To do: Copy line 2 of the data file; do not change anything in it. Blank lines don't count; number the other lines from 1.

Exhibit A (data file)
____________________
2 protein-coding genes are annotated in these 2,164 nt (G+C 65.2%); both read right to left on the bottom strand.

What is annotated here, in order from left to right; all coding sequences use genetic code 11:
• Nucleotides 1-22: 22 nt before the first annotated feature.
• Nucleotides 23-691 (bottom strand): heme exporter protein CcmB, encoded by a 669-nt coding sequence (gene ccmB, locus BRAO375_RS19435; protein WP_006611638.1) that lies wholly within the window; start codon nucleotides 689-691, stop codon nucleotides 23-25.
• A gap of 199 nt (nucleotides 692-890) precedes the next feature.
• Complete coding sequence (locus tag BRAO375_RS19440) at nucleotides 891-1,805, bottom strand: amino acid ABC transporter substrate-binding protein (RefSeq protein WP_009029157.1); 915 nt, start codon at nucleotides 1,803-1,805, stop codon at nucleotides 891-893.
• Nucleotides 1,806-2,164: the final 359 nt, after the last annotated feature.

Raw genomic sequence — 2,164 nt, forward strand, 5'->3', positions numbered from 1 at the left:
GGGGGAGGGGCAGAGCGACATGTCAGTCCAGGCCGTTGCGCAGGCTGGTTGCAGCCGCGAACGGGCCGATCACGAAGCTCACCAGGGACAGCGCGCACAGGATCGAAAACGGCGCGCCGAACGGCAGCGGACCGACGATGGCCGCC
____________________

What is annotated here, in order from left to right; all coding sequences use genetic code 11: